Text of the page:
History of the towns of North and Old Utica, LaSalle County,
From: History of LaSalle County, Illinois
By: Michael Cyprian O'Byron
The Lewis Pullishing Company
Chicago and New York 1924
Though classed as a village, North (or New) Utica is a prosperous town situated north of the Illinois River
and rich in its historical associations, scenery and mineral wealth. Its population in 1900, thirty years after
the incorporation, was 1,150, in 1910 it was given as 976 - a decrease of 174; at the census of 1920 it had risen
Old Utica, as described by Elmer Baldwin, was first occupied by Simon Crosiar, a native of Pennsylvania, "and,
when the business was all done by river boats, was a commercial point of some importance, the boats arriving and
departing with considerable regularity. It was regarded as the head of navigation, except at very high water when
the boats ascended to Ottawa." After the opening of the Illinois & Michigan Canal and the construction
of the railroad, its business declined, and the northern settlement, at first known as New Utica, under the fostering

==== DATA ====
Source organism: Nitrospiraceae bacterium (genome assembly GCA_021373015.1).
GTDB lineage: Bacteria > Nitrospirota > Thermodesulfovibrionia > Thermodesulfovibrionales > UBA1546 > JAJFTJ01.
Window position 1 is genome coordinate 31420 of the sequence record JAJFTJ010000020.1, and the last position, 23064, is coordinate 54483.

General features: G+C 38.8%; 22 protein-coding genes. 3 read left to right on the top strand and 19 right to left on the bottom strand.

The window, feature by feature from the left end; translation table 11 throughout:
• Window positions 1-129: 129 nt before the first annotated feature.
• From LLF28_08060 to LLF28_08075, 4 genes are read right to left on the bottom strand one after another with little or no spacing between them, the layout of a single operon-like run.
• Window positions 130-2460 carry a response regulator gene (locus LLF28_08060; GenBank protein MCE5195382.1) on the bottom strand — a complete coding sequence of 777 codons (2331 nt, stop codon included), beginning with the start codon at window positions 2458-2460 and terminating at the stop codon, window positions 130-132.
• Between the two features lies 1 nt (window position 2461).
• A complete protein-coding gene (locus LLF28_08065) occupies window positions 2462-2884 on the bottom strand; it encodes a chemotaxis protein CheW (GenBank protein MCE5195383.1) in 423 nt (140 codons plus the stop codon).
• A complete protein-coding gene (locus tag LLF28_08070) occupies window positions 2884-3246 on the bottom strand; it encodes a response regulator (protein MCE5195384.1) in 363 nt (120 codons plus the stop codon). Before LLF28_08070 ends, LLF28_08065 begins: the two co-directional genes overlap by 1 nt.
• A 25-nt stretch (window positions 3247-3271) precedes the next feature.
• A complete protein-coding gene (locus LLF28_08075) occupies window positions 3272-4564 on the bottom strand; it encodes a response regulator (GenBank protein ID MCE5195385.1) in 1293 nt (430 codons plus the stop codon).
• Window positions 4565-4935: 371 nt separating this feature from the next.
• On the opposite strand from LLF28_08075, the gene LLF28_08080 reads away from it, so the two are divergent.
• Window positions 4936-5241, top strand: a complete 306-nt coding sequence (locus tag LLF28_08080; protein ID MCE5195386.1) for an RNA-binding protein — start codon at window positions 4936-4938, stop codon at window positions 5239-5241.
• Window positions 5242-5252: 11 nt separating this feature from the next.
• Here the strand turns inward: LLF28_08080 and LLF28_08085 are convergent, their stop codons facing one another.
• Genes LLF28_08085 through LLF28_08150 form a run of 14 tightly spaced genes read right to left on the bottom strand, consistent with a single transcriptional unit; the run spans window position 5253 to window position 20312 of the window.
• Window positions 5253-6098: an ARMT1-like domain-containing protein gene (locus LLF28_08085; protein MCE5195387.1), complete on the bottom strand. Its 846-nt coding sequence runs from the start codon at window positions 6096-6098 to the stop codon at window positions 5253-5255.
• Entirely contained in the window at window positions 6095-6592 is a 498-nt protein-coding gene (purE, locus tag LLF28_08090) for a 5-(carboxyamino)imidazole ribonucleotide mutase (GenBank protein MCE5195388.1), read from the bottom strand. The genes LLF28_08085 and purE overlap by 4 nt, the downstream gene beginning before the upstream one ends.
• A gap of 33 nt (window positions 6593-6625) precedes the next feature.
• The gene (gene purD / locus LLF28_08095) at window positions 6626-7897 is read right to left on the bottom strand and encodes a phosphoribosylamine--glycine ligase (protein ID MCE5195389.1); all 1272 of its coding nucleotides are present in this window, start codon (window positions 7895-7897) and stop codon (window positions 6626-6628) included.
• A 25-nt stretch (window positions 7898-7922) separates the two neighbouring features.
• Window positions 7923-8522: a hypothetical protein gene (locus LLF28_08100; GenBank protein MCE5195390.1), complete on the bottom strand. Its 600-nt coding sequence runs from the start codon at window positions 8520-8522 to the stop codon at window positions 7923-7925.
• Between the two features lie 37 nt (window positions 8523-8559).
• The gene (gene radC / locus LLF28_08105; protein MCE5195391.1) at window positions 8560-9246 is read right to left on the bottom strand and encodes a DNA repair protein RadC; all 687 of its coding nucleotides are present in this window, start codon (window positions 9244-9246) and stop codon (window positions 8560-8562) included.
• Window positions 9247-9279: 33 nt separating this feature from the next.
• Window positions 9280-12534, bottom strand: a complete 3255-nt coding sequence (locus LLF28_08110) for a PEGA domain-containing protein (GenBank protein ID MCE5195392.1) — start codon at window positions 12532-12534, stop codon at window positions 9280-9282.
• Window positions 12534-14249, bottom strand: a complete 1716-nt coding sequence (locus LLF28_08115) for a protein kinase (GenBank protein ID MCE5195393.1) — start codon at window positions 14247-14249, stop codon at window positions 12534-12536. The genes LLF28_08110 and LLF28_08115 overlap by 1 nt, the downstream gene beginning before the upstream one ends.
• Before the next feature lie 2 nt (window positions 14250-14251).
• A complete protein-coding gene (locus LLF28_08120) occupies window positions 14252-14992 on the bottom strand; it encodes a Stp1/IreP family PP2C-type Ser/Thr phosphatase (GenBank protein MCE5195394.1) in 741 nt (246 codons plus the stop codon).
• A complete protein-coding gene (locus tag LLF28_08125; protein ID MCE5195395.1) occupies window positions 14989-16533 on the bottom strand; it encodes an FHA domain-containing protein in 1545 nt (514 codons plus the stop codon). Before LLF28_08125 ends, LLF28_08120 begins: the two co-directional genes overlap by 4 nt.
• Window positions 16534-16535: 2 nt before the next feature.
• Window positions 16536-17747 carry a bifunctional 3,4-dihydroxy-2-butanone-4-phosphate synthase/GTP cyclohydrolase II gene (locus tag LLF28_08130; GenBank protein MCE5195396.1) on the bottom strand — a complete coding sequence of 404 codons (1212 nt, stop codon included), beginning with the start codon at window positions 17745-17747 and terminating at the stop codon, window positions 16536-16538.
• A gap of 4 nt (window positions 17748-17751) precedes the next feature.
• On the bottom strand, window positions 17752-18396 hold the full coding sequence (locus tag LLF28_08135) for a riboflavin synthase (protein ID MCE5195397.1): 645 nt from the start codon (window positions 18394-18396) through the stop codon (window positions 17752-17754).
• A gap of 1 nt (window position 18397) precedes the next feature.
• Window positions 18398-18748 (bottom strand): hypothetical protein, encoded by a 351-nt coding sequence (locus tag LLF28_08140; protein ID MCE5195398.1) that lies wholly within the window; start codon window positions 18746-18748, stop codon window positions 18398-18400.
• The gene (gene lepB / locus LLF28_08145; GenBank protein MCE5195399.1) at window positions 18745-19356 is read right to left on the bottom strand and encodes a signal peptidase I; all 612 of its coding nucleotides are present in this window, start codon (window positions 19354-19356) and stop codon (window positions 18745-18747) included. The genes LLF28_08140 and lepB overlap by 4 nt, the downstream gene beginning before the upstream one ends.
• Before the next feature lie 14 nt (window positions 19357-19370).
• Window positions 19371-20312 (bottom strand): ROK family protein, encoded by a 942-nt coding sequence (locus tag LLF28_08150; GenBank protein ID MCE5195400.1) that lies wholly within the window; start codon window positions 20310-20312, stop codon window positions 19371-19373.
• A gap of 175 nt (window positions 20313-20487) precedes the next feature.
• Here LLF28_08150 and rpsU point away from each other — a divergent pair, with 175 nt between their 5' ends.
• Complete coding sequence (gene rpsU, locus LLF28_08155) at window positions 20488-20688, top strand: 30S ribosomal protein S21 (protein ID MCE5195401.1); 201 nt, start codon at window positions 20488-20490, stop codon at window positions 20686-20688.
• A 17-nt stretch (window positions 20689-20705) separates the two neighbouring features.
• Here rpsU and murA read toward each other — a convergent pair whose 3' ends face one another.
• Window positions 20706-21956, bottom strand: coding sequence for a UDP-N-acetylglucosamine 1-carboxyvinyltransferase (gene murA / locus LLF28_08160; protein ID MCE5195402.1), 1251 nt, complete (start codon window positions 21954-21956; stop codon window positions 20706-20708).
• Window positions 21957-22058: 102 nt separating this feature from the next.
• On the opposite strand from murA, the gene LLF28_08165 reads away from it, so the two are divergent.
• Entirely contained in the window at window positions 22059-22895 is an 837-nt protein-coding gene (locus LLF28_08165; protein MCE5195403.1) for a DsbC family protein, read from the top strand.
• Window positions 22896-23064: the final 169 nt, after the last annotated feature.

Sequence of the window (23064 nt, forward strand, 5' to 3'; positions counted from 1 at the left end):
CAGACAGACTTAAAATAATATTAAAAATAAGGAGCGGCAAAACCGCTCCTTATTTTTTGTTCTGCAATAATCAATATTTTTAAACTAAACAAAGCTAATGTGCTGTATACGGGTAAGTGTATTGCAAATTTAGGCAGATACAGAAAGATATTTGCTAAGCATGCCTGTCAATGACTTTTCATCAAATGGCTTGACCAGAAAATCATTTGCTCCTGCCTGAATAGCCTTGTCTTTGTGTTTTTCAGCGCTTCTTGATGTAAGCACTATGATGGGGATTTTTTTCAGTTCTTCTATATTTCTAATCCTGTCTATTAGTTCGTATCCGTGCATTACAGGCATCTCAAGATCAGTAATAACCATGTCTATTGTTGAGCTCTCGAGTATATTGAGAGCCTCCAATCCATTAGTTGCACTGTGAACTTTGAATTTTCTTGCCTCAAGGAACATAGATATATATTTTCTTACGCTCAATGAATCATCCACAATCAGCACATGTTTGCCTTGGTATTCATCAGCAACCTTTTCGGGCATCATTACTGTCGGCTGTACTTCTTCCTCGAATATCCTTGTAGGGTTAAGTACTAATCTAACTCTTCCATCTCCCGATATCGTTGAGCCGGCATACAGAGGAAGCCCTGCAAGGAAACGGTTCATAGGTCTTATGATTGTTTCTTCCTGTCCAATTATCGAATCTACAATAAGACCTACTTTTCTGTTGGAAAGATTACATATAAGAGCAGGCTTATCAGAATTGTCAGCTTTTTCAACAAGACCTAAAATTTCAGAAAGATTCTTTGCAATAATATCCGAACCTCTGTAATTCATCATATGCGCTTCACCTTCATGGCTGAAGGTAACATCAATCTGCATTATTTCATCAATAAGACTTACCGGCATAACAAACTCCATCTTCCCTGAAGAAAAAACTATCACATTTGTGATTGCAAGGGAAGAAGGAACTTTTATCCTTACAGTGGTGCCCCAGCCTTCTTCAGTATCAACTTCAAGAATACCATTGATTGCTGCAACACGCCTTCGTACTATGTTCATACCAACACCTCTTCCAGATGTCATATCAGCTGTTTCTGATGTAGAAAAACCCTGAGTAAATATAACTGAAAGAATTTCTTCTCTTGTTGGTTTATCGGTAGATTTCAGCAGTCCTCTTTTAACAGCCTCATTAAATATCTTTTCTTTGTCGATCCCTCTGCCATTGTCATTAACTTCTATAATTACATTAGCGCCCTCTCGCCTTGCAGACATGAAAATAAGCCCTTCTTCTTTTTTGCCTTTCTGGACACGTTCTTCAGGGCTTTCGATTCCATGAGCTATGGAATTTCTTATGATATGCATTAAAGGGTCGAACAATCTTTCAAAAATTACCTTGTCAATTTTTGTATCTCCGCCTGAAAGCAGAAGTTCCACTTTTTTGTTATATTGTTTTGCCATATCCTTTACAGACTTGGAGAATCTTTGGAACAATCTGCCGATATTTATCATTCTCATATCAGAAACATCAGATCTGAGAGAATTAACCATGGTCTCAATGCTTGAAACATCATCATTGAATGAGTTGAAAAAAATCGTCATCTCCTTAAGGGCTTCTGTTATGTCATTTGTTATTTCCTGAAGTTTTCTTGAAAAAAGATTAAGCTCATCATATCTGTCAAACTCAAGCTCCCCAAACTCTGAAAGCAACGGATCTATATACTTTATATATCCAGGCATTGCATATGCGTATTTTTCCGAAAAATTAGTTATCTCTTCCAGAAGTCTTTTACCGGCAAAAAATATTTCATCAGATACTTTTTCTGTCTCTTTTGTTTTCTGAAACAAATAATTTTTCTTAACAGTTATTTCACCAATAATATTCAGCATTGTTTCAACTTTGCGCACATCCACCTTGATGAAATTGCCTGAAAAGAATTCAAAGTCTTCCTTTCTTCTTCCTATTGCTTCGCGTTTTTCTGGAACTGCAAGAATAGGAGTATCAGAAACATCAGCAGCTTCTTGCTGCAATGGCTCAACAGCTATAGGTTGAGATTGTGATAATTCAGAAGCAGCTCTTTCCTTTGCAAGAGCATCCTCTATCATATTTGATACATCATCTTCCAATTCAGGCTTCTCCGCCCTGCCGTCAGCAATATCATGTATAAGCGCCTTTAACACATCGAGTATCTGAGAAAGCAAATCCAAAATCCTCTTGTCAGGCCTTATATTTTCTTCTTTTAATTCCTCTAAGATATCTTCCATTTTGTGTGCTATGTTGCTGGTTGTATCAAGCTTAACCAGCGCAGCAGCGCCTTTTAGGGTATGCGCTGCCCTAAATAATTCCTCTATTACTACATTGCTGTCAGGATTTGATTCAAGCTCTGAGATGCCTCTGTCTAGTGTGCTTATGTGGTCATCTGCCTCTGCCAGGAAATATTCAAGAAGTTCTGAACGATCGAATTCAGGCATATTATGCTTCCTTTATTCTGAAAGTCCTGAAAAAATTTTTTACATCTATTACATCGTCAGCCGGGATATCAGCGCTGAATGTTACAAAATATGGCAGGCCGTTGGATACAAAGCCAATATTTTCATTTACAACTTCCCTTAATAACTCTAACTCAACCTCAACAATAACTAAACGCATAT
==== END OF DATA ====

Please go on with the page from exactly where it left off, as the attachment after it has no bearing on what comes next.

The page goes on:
influence of railroad and canal, became a busy and prosperous town. Simon Crosiar died in 1846, his widow, Mrs.
Sarah Crosiar, survived him by twenty-five years. "Both Mr. and Mrs. Crosiar were bold, hardy and resolute"
(qualities inherited by their descendants to the present day), "and well calculated for frontier life. Mrs.
Crosiar told the writer [Elmer Baldwin] many incidents of her pioneer life. She said she was not afraid of the
Indians, even when alone, unless they were drunk; but they were like white men when intoxicated, unreasonable and
dangerous. On one occasion, during her husband's absence, they came and wanted whiskey; she had covered up the
whiskey barrel and told them she had no whiskey. They told her she had, and went to uncover the cask; she then
seized a hatchet and told them they should not have it if she had. They told her she was a brave squaw, but raised
their tomahawks, and she was compelled to yield to numbers: they got the whiskey and had a big drunk, but did not